Feb 22. Two days ago we flew from Cochin International Airport to Delhi and on to the town of Jodhpur in Rajasthan where we were picked up by Shambu, the second-oldest son of Chottaram Prajabat, owner of a homestay and weaving business in Salawas village catering to foreign tourists. We are here courtesy of Carpediem Residency, an artists and writers residency run by film-maker Shivajee Chandrabhushan and his wife Triparna Banerjee. Shivajee is the director and producer of “Frozen” (2007), a prize-winning independent film. Triparna was among the first group of script writers for the Indian version of Sesame Street. She works with a group called Pop-up Talkies that brings Indian independent films to non-traditional venues across the country, among other things. Miriam and I share the residency with Johanna, a novelist and documentary film-maker from Finland, Moksha (a Pratt-trained painter from Mumbai), Pat and Lukas from Valencia (she is Spanish, he is German; Pat does fine-arts, Lukas composes and arranges techno-music for theater), and Filipa (a painter from Portugal who currently lives and studies in Tokyo).
It is too early to say much about Rajasthan or life in Salawas Village, but it strikes us as very different from Kerala. Kerala is green, the people are highly educated even in rural areas, and there is a degree of equality between the genders, at least historically and in comparison with North India. Jodhpur is in the desert, the village is dusty and monochrome, people are poor and less educated, the first impression is less hospitable in nature and culture. Married women veil themselves in the presence of their in-laws, but the logic of veiling or not may also be affected by our presence. People on the street stare at us and don’t necessarily return our greetings. Many children are out and about (some young ones naked) and they accost us with calls of “one pen” or “selfie” or gawk at us as incuriously as some of the grown-ups. None of this was the case in Kerala where, when you met someone’s gaze, they would invariably smile and recognize you with their characteristic head-waggle.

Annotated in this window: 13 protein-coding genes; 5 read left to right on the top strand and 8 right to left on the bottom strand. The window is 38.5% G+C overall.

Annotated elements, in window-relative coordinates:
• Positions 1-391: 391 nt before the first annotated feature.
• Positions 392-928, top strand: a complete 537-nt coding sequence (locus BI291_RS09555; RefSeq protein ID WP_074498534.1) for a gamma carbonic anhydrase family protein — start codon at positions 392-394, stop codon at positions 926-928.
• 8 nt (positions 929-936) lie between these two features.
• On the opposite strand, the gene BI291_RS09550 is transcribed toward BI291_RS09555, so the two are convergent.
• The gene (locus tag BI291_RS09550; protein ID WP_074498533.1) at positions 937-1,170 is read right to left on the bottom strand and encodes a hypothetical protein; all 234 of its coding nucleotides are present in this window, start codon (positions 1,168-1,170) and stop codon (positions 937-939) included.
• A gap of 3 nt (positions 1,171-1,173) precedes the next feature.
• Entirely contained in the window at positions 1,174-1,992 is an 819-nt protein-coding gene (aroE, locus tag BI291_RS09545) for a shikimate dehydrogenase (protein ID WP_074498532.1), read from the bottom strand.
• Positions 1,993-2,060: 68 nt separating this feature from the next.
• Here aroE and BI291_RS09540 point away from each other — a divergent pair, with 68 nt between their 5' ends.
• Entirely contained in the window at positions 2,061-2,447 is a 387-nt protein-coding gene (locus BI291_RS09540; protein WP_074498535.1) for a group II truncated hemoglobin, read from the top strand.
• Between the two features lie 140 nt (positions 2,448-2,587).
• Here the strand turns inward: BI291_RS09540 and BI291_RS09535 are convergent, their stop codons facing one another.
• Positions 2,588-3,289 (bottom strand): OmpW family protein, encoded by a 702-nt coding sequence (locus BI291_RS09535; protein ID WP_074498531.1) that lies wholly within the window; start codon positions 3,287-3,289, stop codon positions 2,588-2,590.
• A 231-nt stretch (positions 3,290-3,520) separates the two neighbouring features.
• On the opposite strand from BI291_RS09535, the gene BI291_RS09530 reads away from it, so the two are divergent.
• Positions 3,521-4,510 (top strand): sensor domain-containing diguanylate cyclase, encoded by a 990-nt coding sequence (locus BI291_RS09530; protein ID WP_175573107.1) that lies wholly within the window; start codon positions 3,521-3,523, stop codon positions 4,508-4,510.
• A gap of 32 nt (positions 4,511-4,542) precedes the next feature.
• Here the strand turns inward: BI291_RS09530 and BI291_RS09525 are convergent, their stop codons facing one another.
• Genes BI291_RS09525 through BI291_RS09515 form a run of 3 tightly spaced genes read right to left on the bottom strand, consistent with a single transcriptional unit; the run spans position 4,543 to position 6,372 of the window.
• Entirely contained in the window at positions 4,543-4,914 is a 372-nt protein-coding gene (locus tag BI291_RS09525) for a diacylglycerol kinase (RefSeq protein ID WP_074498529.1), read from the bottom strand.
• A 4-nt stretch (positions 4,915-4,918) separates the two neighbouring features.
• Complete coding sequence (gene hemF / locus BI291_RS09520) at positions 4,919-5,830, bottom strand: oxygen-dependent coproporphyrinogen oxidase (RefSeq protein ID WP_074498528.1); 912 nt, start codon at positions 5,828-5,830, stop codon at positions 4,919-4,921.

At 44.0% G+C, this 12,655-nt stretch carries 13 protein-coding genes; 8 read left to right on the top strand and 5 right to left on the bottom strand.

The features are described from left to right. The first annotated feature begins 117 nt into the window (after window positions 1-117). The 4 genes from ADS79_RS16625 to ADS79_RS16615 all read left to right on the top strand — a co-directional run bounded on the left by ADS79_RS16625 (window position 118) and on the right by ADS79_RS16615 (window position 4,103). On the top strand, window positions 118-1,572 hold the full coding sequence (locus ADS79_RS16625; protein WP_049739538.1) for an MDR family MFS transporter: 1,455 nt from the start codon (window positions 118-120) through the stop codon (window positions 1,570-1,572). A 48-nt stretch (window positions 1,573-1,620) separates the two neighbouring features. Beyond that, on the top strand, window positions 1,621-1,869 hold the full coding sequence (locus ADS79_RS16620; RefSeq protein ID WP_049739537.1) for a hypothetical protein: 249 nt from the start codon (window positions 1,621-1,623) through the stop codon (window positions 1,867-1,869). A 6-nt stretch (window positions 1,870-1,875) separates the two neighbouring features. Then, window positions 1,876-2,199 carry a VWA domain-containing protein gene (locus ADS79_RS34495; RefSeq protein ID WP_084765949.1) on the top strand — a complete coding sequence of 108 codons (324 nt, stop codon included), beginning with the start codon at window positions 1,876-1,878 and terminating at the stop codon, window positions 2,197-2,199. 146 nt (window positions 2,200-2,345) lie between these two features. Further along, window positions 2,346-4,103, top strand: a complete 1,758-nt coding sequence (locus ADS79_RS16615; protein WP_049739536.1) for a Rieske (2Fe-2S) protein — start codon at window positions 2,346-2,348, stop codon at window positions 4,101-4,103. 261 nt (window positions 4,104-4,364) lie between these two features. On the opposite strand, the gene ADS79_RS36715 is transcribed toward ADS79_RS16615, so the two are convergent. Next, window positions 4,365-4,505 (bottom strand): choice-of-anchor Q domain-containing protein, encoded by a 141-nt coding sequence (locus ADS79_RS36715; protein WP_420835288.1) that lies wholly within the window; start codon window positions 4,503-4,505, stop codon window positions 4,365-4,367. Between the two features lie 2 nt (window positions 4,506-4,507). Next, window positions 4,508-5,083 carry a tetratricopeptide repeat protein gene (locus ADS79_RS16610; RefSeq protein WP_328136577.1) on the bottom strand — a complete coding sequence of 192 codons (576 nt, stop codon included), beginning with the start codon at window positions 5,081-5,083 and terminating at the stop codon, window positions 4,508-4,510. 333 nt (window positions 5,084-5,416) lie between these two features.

Our hosts are part of a clan that has friends and foes in the village. We were told (by the teenage son) only to shop at stores that are part of this network of families and avoid the others. When we walk around we feel we’re on a stage, exposed, seen as not classifiable other than potential sources of money.
The second day of walking around (just Miriam and I) mitigated our first impressions. A young woman invited us into her house and showed us around with pride and without ulterior motives, much as we were treated in Kerala.
Our little group is still finding itself. Miriam had hoped to replicate her experience from the three weeks at the Palette People residence, but everything is different here and we will have to figure out how best to use our time. We have two weeks.